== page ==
توضیحات Lut Desert

The Lut Desert, or Dasht-e-Lut, is located in the south-east of the country. Between June and October, this arid subtropical area is swept by strong winds, which transport sediment and cause aeolian erosion on a colossal scale. Consequently, the site presents some of the most spectacular examples of aeolian yardang landforms (massive corrugated ridges). It also contains extensive stony deserts and dune fields. The property represents an exceptional example of ongoing geological processes

Brief synthesis

The Lut Desert is in the southeast of the Islamic Republic of Iran, an arid continental subtropical area notable for a rich variety of spectacular desert landforms. At 2,278,015 ha the area is large and is surrounded by a buffer zone of 1,794,134 ha. In the Persian language ‘Lut’ refers to bare land without water and devoid of vegetation. The property is situated in an interior basin surrounded by mountains, so it is in a rain shadow and, coupled with high temperatures, the climate is hyper-arid. The region often experiences Earth’s highest land surface temperatures: a temperature of 70.7°C has been recorded within the property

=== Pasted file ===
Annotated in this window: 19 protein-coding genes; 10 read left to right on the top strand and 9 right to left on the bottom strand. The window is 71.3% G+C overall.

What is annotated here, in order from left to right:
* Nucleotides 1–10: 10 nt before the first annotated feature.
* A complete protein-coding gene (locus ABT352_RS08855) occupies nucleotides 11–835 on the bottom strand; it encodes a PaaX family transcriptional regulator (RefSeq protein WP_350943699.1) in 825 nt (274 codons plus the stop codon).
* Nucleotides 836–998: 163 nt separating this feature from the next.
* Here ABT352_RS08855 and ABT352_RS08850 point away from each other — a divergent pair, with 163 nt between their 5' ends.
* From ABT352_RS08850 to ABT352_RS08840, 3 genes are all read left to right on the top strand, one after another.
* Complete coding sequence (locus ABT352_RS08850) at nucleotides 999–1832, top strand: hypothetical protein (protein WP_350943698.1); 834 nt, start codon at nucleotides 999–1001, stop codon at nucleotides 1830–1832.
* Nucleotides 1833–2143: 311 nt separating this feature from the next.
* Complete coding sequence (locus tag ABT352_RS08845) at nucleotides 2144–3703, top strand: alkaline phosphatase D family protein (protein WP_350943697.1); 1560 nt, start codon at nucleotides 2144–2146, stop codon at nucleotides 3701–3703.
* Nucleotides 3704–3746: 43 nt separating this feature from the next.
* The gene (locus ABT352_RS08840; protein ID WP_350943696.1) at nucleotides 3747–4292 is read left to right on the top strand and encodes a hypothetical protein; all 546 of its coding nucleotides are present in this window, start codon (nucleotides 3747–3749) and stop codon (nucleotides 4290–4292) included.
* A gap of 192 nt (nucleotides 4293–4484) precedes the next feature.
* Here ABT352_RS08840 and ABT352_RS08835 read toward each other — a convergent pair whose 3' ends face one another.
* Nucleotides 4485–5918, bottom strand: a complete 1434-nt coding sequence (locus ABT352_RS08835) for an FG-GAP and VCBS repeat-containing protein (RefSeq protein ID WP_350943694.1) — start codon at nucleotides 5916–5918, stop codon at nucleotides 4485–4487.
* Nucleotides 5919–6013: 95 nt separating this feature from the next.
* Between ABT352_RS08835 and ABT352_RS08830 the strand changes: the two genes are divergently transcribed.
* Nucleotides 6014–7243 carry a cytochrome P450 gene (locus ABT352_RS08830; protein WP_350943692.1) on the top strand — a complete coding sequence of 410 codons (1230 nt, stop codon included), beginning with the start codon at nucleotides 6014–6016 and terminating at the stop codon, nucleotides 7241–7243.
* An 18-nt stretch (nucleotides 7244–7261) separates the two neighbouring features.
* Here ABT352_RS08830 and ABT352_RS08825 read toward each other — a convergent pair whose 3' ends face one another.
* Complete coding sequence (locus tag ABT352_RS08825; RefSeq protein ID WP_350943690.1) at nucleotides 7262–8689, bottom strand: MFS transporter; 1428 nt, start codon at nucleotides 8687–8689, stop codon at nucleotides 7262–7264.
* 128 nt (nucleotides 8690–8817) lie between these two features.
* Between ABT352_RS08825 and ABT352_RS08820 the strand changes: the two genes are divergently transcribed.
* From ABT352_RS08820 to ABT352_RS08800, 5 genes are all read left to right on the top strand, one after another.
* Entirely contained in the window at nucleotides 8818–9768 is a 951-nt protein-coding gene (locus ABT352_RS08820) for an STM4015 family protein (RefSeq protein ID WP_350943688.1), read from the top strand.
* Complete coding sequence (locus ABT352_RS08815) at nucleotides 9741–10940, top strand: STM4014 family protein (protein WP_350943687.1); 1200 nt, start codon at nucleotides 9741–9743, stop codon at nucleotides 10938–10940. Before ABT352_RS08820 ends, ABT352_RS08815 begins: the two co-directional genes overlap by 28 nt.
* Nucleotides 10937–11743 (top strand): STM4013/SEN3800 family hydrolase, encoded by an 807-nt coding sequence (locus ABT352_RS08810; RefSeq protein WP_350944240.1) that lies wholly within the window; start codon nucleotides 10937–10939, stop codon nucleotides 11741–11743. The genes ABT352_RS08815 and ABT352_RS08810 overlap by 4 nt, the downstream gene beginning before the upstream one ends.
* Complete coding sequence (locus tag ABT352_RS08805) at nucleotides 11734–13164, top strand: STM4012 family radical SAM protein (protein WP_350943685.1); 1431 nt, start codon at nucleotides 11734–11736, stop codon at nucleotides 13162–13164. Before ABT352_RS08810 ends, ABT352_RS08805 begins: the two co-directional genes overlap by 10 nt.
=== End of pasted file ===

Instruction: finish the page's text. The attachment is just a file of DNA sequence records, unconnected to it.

A steep north-south pressure gradient develops across the region in spring and summer causing strong NNW-SSE winds to blow across the area between June and October each year. These long periods of strong winds propel sand grains at great velocity creating transportation of sediment and aeolian erosion on a colossal scale. Consequently, the area possesses what are considered the world’s best examples of aeolian yardang landforms, as well as extensive stony deserts and dune fields. Yardangs are bedrock features carved and streamlined by sandblasting. They cover about one third of the property and appear as massive and dramatic corrugations across the landscape with ridges and corridors oriented parallel to the dominant prevailing wind. The ridges are known as kaluts. In the Lut Desert some are up to 155 m high and their ridges can be followed for more than 40 km